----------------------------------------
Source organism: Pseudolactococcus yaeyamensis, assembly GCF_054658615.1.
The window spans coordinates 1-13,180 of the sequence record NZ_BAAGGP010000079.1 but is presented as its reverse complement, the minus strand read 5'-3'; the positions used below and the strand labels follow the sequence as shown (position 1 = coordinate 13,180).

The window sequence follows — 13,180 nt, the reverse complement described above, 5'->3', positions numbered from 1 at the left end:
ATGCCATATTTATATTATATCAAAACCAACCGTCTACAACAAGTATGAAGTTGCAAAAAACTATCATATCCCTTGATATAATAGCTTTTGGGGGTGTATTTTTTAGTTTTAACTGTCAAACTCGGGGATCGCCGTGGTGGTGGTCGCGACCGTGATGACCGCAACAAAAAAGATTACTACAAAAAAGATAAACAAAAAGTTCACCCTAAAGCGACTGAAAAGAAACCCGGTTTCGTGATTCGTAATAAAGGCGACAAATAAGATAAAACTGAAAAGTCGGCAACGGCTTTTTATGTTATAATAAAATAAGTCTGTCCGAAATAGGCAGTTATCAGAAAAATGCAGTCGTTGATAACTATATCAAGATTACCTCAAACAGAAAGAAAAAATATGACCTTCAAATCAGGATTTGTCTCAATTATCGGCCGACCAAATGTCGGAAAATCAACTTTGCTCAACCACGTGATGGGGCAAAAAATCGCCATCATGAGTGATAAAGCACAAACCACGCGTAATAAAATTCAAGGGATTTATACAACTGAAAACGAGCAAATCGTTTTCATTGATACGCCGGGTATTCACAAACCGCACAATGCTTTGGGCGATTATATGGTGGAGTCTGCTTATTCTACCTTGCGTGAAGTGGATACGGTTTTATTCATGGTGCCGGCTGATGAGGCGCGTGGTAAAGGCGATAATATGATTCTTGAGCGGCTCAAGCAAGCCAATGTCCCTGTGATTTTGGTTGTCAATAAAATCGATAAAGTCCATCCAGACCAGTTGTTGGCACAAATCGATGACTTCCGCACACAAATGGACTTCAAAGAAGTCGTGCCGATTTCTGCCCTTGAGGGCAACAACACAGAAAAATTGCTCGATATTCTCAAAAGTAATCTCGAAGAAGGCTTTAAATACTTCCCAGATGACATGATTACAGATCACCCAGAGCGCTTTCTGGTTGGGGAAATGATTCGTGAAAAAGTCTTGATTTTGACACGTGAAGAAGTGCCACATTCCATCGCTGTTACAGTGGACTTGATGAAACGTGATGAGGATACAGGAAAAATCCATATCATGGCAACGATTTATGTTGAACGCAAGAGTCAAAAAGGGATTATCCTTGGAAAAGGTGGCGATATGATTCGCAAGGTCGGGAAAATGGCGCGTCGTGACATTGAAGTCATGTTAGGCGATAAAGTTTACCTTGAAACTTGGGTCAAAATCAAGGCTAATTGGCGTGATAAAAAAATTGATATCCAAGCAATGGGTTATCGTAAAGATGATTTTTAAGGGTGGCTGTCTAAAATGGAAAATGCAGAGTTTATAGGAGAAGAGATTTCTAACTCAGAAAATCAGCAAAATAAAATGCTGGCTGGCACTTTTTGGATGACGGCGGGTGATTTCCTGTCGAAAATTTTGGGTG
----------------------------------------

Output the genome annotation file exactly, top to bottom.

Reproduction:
Source organism: Pseudolactococcus yaeyamensis, assembly GCF_054658615.1.
The window spans coordinates 1-13,180 of the sequence record NZ_BAAGGP010000079.1 but is presented as its reverse complement, the minus strand read 5'-3'; the positions used below and the strand labels follow the sequence as shown (position 1 = coordinate 13,180).

The window sequence follows — 13,180 nt, the reverse complement described above, 5'->3', positions numbered from 1 at the left end:
ATGCCATATTTATATTATATCAAAACCAACCGTCTACAACAAGTATGAAGTTGCAAAAAACTATCATATCCCTTGATATAATAGCTTTTGGGGGTGTATTTTTTAGTTTTAACTGTCAAACTCGGGGATCGCCGTGGTGGTGGTCGCGACCGTGATGACCGCAACAAAAAAGATTACTACAAAAAAGATAAACAAAAAGTTCACCCTAAAGCGACTGAAAAGAAACCCGGTTTCGTGATTCGTAATAAAGGCGACAAATAAGATAAAACTGAAAAGTCGGCAACGGCTTTTTATGTTATAATAAAATAAGTCTGTCCGAAATAGGCAGTTATCAGAAAAATGCAGTCGTTGATAACTATATCAAGATTACCTCAAACAGAAAGAAAAAATATGACCTTCAAATCAGGATTTGTCTCAATTATCGGCCGACCAAATGTCGGAAAATCAACTTTGCTCAACCACGTGATGGGGCAAAAAATCGCCATCATGAGTGATAAAGCACAAACCACGCGTAATAAAATTCAAGGGATTTATACAACTGAAAACGAGCAAATCGTTTTCATTGATACGCCGGGTATTCACAAACCGCACAATGCTTTGGGCGATTATATGGTGGAGTCTGCTTATTCTACCTTGCGTGAAGTGGATACGGTTTTATTCATGGTGCCGGCTGATGAGGCGCGTGGTAAAGGCGATAATATGATTCTTGAGCGGCTCAAGCAAGCCAATGTCCCTGTGATTTTGGTTGTCAATAAAATCGATAAAGTCCATCCAGACCAGTTGTTGGCACAAATCGATGACTTCCGCACACAAATGGACTTCAAAGAAGTCGTGCCGATTTCTGCCCTTGAGGGCAACAACACAGAAAAATTGCTCGATATTCTCAAAAGTAATCTCGAAGAAGGCTTTAAATACTTCCCAGATGACATGATTACAGATCACCCAGAGCGCTTTCTGGTTGGGGAAATGATTCGTGAAAAAGTCTTGATTTTGACACGTGAAGAAGTGCCACATTCCATCGCTGTTACAGTGGACTTGATGAAACGTGATGAGGATACAGGAAAAATCCATATCATGGCAACGATTTATGTTGAACGCAAGAGTCAAAAAGGGATTATCCTTGGAAAAGGTGGCGATATGATTCGCAAGGTCGGGAAAATGGCGCGTCGTGACATTGAAGTCATGTTAGGCGATAAAGTTTACCTTGAAACTTGGGTCAAAATCAAGGCTAATTGGCGTGATAAAAAAATTGATATCCAAGCAATGGGTTATCGTAAAGATGATTTTTAAGGGTGGCTGTCTAAAATGGAAAATGCAGAGTTTATAGGAGAAGAGATTTCTAACTCAGAAAATCAGCAAAATAAAATGCTGGCTGGCACTTTTTGGATGACGGCGGGTGATTTCCTGTCGAAAATTTTGGGTG